The editorial below, which appeared in the Reading [Pennsylvania] Daily Eagle, was equally supportive of the strikers. The day following its publication, troops from the Fourth National Guard arrived in the city and shot into the assembled crowd, killing eleven people and injuring several more.
Questions to Consider
How did the author of the editorial characterize the strike?
Who did the author claim deserved blame for the strike?
The massacre at Pittsburgh provoked an angry response in Pittsburgh and the surrounding communities. The following article appeared in the Pittsburgh Critic one night after the Philadelphia militia fired on strikers and their supporters.
. . .The peculiarity of this strike is that it is a strike back. The railway employees have had their wages repeatedly reduced until their pay merely covered the bare necessities of living. The last turn of the screw cut into the live flesh, and they rebelled against the extortions and tyranny of the corporations which used their enormous capital for their own ends, regardless of the rights and sufferings of the working people. It was the corporations that struck the first blow, and though noiseless it fell with terrible effect on the heads and homes and hearts of hundreds of laborers. This fact must not be lost sight of in forming a sound judgment of the case.
The corporations have got a terrible advantage over their laborers in times like these. Labor is the under dog. The corporations can dictate their own terms, adopt what rules they please, pay just such wages as they see fit to allow, and the poor laborer can either accept what is graciously given or suffer the consequence, which is virtually starvation. The corporations have the law on their side. They own the Legislatures. They retain the ablest lawyers. They control the most of the newspapers and manufacture public opinion. And if the laborers protest in the only way that is left to them to exert their manhood, and contend for the inherent rights of human nature and American citizenship, they are branded as rioters, met by force of arms, provoked to violence, and then shot dead.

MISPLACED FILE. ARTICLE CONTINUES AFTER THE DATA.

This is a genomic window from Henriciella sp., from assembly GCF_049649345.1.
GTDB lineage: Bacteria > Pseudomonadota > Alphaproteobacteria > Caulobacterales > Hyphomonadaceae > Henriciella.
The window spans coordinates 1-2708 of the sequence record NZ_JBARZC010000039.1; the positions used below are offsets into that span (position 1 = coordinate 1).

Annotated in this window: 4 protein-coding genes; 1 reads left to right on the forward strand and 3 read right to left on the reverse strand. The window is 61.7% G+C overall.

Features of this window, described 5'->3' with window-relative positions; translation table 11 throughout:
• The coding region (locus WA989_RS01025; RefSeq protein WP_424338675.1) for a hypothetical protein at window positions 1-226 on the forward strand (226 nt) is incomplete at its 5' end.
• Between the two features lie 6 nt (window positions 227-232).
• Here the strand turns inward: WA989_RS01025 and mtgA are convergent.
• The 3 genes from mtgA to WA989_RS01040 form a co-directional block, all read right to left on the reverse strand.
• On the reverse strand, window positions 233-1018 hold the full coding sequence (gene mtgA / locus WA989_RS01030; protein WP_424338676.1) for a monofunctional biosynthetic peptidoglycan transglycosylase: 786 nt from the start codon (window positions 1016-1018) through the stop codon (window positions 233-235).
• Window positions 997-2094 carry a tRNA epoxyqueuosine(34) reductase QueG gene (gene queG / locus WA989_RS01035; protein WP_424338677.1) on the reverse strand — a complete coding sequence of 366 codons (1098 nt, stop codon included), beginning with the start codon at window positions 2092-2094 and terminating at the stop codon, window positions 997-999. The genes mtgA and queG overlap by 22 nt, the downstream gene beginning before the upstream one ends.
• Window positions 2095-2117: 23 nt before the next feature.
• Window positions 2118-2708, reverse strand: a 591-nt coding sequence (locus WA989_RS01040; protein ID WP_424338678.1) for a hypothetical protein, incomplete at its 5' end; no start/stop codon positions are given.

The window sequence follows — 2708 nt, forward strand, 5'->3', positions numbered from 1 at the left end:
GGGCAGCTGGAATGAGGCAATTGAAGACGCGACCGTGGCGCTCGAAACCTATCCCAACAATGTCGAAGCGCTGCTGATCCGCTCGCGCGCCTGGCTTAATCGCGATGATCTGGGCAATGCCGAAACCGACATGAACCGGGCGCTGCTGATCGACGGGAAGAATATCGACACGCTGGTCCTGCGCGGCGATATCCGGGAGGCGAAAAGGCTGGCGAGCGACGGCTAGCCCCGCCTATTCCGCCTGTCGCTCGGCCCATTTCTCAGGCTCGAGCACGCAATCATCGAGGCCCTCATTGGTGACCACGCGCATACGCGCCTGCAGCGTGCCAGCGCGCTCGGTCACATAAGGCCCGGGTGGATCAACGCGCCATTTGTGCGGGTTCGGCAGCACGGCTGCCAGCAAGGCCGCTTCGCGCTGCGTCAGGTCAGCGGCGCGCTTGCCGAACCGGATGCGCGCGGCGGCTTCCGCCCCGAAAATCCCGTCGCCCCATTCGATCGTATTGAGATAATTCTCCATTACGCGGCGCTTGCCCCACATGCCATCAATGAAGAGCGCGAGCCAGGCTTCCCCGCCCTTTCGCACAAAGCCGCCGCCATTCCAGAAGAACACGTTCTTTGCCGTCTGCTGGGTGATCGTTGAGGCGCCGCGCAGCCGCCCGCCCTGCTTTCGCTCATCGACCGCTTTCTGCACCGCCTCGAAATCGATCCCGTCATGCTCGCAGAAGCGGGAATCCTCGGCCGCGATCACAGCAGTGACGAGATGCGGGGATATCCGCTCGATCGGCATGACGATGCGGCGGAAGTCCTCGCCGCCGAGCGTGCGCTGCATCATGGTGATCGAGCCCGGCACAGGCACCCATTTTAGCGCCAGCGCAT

The case is two sided. Papers seem to be all arrayed against the laborers, who are merely striking back, with scarcely a whisper of rebuke to the rich and powerful corporations which were the first and real strikers in the case. The popular sympathy for the laborers is significant. It shows that the popular heart is sound. It is full of warning to the corporations to adopt a wise and kindlier policy in their dealings with their employees. America is a country of working people, and they will not see their fellows wronged and crushed continuously by despotic corporations without a resistance which the latter will repent having provoked.